0
$\begingroup$

How would one go about computing

$$\int_0^\infty \frac{\sin(4x)}{x}$$

without any background in complex analysis (e.g. using strictly calculus)?

I know that

$$\int_0^\infty \frac{\sin(x)}{x} = \frac{\pi}{2}$$

and I was thinking I might be able to use this identity somehow.

The integral can be transformed using double angle identities into

$$\int_0^\infty \frac{4\sin(x)\cos(x)\cos(2x)}{x}$$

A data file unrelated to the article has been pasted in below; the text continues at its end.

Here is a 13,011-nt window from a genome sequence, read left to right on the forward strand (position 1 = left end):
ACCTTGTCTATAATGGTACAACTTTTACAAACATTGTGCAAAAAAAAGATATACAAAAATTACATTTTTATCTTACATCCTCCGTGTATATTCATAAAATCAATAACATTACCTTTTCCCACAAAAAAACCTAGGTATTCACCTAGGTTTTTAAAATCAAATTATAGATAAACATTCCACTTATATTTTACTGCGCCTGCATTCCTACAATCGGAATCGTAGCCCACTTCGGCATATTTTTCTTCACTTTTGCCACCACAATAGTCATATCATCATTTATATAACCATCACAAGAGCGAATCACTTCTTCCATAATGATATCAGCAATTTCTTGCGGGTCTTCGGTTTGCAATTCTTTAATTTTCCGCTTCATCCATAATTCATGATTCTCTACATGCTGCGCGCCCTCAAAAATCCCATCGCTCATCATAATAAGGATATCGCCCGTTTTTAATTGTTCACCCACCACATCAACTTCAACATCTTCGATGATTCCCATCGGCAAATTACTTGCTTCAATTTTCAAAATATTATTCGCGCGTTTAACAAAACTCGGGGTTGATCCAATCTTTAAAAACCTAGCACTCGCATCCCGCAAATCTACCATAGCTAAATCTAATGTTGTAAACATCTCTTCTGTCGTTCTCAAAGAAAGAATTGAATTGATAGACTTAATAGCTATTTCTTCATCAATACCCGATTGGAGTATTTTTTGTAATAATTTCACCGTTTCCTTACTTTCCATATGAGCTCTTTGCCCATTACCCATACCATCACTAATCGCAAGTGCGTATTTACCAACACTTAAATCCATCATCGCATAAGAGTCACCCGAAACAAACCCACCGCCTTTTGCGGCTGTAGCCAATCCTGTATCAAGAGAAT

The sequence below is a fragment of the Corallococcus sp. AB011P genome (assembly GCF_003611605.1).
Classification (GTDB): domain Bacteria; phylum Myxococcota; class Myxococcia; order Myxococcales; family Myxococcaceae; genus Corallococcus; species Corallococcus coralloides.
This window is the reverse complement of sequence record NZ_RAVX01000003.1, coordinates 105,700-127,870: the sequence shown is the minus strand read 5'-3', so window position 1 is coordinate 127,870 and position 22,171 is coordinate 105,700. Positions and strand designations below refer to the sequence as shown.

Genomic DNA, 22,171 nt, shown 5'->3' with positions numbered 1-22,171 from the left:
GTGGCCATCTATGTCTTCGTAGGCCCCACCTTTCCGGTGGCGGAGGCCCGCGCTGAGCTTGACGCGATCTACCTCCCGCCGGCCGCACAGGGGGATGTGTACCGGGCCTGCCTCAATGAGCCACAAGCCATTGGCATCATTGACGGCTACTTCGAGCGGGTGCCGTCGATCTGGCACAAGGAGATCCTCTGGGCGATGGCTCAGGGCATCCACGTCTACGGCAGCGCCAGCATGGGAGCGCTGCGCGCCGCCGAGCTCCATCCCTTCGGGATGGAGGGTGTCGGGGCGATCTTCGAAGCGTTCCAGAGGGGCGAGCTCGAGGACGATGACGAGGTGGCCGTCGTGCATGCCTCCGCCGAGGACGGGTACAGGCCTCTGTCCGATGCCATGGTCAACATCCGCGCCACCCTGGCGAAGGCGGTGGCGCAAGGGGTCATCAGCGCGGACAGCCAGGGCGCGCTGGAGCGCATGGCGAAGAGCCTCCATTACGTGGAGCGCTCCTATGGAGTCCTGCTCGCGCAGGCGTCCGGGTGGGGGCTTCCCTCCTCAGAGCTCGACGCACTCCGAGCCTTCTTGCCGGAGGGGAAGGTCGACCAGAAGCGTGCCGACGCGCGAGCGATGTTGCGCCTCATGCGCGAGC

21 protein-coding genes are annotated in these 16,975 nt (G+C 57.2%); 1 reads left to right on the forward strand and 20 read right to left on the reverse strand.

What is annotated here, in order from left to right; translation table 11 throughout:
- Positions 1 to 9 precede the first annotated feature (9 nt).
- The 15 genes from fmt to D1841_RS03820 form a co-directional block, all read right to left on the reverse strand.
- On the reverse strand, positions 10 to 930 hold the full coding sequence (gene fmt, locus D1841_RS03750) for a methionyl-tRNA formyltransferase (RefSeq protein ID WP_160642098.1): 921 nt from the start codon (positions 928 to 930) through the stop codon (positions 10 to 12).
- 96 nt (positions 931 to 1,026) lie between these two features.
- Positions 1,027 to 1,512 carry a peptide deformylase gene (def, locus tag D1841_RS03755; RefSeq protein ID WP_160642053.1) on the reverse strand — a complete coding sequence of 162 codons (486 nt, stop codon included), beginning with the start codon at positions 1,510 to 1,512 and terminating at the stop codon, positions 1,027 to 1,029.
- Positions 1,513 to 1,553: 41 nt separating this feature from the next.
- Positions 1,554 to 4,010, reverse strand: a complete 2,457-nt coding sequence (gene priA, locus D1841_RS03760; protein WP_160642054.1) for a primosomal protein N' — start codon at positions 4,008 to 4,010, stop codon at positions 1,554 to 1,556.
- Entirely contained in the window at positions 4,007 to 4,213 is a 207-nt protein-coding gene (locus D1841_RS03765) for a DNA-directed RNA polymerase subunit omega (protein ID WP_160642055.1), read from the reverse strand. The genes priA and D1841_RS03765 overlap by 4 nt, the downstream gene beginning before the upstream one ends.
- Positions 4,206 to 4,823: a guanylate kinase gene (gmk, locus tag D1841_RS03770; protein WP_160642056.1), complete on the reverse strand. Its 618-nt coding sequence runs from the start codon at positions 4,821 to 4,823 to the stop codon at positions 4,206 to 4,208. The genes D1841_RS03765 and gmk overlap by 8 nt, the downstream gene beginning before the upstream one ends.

but I'm not sure how to go forward from there.

$\endgroup$
5
$\begingroup$

Your integral is identical to the one you want to use, as a substitution $u=4x$ shows.

$\endgroup$
  • $\begingroup$ Ahh, why didn't I see this! Thanks for the pointer. $\endgroup$ – genap Feb 1 '16 at 20:30
2
$\begingroup$

$$\int_0^\infty\frac{\sin(4x)}{x}\,dx$$

Substitute $u=4x$ and $du=4dx$:

$$\frac44\int_0^\infty\frac{\sin(u)}{u}\,du=\frac{\pi}{2}$$

$\endgroup$

Your Answer

By clicking “Post Your Answer”, you agree to our terms of service, privacy policy and cookie policy

Not the answer you're looking for? Browse other questions tagged or ask your own question.